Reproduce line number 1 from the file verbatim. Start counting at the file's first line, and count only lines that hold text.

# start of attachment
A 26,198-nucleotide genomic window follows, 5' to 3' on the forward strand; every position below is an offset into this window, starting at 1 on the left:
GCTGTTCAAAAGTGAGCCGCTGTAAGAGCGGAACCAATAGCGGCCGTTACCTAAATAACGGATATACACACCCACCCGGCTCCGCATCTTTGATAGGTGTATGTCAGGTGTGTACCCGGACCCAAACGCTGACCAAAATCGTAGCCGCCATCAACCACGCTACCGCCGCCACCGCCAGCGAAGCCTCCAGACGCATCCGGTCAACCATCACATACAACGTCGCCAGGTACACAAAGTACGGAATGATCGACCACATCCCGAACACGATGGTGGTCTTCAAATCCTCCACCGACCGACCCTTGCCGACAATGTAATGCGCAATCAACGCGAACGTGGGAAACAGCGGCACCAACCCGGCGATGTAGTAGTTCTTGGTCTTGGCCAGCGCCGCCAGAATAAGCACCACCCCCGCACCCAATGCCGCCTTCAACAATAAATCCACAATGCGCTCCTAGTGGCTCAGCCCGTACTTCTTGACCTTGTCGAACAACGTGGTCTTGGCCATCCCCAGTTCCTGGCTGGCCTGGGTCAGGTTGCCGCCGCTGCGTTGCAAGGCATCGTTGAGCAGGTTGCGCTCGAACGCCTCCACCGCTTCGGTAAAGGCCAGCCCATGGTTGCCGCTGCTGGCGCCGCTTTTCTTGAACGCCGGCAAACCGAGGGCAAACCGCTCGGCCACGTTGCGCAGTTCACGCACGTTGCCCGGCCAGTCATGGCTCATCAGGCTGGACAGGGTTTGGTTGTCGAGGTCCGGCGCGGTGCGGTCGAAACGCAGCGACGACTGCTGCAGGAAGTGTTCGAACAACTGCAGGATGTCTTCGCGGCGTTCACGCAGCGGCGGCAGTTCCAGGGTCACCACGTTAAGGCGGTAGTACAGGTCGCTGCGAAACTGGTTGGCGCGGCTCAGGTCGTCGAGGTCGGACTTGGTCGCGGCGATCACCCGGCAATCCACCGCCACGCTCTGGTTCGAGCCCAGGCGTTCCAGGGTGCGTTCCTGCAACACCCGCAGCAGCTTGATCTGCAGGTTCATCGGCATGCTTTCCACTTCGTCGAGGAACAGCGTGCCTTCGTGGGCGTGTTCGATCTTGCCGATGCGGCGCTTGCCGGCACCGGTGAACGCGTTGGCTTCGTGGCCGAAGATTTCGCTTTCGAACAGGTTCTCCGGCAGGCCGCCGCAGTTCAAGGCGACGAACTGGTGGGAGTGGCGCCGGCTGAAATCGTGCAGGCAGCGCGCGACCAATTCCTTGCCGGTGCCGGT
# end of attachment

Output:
A 26,198-nucleotide genomic window follows, 5' to 3' on the forward strand; every position below is an offset into this window, starting at 1 on the left: